avalache build anyone


Expedition Leader
Still on a quest to get this truck where I had the last...I am not quite sure how the topic arose or why I poked my head under the front of my truck to check out the sway bar? Doing so I realized that the stock swaybar bushings were looking "used".

The addition of the Energy Suspension Polyurethane sway bar bushings did improve on road handling on my S-10 crew cab. With tall sidewalls and narrow tires the improvement was a correction that brought the cornering abilities back closer to stock performance on smaller tires. Replacing the stock rubber bushings with the polyurethane bushings reduced the body roll 15%.

How did I determine this you ask?
Here is what I did.
I used a ramp. I pulled my left front tire up on the ramp and took measurements at all four fenders. This was done stock. Then with the sway bar disconnected and with polyurethane bushings installed. The difference from side to side was subtracted, then the difference was added to the rear. The percentages were calculated from there. The percentages did closely mirror the front alone. I wanted to add the rear measurements to allow for some frame twist. It didn't amount to much since the front alone was virtually the same percentages.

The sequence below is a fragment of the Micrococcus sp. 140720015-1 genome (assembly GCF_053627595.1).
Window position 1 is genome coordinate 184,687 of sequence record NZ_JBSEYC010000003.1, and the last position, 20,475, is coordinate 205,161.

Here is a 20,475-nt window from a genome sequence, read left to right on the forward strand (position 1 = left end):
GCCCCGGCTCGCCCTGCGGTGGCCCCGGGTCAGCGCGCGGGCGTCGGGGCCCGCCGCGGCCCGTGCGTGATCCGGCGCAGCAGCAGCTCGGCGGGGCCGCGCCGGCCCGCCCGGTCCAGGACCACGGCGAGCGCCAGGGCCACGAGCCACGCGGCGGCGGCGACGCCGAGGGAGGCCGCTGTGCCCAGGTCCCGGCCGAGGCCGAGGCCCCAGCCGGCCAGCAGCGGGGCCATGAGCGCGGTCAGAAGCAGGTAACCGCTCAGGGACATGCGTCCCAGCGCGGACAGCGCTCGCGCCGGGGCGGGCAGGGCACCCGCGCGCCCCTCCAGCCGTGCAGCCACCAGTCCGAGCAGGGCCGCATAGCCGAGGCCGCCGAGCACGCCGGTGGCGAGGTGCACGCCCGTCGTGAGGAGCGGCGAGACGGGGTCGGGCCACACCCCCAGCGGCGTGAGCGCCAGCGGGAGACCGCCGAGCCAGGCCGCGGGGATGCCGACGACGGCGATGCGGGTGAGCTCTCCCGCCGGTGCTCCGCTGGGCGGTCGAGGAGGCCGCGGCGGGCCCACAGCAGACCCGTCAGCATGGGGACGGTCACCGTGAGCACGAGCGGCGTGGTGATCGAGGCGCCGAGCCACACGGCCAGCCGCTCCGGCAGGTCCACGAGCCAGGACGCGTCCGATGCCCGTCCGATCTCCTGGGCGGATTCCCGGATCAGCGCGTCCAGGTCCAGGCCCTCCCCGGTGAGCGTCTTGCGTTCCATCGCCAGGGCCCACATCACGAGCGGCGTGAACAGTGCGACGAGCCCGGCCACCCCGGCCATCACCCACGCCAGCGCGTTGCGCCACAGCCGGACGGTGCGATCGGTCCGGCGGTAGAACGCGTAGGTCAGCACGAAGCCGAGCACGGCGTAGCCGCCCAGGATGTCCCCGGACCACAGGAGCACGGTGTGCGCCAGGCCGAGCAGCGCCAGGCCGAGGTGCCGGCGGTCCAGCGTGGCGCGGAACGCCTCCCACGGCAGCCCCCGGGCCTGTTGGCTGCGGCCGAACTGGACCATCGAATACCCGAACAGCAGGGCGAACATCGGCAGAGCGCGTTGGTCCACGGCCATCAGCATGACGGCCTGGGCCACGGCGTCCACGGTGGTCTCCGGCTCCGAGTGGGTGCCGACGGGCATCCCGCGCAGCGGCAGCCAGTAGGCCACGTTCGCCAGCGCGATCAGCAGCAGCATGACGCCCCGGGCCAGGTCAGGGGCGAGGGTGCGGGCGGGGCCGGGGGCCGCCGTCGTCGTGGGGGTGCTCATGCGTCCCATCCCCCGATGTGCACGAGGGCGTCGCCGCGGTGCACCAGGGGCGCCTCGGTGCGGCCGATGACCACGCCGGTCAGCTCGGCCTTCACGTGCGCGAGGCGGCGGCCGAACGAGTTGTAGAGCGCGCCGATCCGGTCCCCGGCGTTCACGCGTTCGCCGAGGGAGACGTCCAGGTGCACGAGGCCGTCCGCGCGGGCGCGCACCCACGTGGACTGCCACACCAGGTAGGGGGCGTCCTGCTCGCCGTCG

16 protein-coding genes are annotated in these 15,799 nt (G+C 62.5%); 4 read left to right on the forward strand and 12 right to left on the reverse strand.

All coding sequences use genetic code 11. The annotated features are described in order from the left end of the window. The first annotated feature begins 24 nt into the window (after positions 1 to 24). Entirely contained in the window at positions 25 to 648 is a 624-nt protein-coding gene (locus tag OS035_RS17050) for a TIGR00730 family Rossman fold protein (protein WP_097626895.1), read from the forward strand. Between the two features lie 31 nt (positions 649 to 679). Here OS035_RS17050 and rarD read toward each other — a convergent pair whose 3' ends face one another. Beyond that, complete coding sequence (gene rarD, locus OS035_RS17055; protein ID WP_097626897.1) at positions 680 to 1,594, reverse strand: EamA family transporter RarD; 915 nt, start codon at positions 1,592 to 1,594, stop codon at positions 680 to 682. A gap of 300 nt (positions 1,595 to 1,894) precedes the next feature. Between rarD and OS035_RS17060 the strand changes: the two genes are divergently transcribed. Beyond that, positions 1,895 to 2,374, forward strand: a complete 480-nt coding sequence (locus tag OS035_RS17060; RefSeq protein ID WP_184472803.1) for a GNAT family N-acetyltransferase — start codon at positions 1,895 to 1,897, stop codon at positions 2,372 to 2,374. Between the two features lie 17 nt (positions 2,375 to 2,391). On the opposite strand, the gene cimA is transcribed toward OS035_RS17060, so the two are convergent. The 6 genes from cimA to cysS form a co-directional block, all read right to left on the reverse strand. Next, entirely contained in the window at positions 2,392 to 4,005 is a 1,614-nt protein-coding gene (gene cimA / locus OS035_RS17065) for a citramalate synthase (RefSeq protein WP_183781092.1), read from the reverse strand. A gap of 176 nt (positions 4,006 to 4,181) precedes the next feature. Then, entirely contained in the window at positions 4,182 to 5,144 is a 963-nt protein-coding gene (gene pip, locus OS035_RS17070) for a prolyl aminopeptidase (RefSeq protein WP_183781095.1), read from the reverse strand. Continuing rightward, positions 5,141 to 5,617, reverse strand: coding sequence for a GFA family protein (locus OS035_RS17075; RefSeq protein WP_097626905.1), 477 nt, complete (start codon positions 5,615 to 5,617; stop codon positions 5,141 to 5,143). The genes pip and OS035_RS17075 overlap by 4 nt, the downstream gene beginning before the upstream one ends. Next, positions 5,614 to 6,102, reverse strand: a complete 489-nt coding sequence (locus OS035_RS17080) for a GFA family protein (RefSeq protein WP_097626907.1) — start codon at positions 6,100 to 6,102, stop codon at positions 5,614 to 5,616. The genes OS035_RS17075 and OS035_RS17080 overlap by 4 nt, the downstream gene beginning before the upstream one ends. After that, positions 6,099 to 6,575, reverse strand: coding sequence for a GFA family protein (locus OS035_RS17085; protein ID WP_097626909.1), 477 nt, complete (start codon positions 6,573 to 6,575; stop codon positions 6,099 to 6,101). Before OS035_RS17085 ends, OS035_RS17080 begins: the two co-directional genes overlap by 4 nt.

If we call disconnected our baseline the stock bushings decreased body roll by 6%. Poly bushings decreased body roll by 23%.

What does this mean? Well, having the sway bar disconnected and running the stock bushings , the body is tipped 6% less than with the bar attached. Once I added the poly bushings this percentage really increases and the body will tip with the frontend 23% more than it would with the bar disconnected. The bar being disconnected then makes a big difference.
Flash forward to the new truck...The Polyurethane sway bar bushings may offer an advantage.